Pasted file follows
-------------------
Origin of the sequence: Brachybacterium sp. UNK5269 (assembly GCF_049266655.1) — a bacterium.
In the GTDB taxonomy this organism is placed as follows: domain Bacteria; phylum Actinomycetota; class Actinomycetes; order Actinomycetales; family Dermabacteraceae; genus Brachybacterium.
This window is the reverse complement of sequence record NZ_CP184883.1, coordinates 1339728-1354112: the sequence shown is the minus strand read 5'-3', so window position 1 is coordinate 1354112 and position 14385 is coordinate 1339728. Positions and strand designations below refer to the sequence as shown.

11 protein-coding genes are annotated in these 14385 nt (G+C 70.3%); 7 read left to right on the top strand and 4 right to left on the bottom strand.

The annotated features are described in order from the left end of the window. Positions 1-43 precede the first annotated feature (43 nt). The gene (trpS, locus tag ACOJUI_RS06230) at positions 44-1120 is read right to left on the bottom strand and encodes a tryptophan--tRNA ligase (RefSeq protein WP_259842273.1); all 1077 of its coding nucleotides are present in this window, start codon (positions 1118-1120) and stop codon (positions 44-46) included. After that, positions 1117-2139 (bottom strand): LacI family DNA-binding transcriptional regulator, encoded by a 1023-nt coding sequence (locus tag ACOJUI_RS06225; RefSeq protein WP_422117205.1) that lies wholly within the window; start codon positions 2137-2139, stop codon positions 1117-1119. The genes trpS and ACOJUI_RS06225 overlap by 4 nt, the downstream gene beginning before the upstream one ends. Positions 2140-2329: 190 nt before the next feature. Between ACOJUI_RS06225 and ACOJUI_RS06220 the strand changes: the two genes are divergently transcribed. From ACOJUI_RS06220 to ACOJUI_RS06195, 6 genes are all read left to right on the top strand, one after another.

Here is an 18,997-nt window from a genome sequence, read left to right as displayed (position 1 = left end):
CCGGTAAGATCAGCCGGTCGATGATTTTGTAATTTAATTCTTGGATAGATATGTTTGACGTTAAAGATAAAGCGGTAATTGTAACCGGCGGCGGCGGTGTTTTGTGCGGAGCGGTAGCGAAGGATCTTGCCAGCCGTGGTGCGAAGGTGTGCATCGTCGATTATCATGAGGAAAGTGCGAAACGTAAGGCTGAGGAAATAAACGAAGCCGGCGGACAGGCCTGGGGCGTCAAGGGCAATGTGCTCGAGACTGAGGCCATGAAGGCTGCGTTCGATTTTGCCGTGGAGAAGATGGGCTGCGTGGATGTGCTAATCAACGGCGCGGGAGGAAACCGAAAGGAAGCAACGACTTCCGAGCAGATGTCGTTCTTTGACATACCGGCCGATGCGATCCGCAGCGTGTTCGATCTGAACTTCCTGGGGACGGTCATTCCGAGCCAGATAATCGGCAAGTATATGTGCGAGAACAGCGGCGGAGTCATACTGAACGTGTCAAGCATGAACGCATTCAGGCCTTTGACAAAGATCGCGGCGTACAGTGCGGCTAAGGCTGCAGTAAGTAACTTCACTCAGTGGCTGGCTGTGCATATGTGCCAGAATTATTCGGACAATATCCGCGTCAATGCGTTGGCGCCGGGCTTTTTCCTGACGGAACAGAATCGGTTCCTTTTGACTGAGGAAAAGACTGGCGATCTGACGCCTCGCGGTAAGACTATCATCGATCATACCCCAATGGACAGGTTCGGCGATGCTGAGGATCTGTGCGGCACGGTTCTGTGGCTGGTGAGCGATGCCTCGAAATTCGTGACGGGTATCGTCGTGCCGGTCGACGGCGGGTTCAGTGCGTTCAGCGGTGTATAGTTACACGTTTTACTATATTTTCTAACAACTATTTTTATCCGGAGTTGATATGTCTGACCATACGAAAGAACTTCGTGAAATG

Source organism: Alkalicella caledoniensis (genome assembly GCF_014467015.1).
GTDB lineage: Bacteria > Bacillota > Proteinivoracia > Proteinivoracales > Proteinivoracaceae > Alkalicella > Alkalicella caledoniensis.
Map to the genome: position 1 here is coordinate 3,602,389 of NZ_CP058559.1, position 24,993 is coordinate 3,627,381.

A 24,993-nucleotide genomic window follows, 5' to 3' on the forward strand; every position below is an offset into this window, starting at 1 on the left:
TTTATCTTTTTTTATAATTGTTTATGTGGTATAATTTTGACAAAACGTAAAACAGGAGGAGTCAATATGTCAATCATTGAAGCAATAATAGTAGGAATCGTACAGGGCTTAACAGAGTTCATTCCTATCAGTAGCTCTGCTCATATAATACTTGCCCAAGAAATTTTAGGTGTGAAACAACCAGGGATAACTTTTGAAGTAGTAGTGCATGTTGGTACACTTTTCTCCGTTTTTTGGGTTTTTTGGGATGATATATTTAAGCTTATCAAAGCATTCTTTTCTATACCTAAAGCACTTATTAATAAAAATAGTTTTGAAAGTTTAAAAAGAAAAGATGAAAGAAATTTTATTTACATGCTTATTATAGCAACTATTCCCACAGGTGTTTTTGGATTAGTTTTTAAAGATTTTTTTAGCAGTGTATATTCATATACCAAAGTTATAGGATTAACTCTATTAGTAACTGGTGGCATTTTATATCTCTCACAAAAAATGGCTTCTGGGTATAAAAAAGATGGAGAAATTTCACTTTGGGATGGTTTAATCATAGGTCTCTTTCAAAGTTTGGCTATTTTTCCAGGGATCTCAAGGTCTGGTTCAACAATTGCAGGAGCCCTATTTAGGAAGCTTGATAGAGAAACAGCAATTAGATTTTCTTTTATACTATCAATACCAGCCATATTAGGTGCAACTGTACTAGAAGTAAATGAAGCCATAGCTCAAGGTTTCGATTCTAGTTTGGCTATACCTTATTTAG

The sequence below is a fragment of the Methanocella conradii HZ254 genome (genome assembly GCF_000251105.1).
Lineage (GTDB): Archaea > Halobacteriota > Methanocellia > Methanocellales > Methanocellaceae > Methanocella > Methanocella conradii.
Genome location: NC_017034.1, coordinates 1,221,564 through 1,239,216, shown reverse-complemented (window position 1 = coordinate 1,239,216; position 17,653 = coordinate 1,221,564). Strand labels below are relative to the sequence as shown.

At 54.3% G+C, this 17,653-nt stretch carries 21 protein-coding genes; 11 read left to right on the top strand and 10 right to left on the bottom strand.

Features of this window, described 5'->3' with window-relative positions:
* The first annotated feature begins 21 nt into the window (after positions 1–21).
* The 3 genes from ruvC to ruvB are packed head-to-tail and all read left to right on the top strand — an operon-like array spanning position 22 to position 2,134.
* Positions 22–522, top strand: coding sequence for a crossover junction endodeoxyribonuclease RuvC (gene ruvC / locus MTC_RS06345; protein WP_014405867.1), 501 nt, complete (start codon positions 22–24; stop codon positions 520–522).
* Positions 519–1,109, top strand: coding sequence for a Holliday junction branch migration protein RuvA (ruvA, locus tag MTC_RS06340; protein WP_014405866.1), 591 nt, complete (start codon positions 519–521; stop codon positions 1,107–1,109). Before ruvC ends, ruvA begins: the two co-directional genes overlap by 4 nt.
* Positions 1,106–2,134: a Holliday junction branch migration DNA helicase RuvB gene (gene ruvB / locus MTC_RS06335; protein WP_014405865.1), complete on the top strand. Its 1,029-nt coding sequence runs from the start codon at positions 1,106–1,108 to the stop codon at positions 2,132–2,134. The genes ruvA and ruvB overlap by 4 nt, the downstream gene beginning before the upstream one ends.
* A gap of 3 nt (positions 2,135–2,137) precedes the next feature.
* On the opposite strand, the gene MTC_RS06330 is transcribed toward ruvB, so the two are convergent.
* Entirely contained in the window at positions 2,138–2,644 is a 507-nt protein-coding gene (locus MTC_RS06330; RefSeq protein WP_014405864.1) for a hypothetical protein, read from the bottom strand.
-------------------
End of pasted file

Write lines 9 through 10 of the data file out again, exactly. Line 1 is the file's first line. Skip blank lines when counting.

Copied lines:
GTDB lineage: Bacteria > Bacillota > Proteinivoracia > Proteinivoracales > Proteinivoracaceae > Alkalicella > Alkalicella caledoniensis.
Map to the genome: position 1 here is coordinate 3,602,389 of NZ_CP058559.1, position 24,993 is coordinate 3,627,381.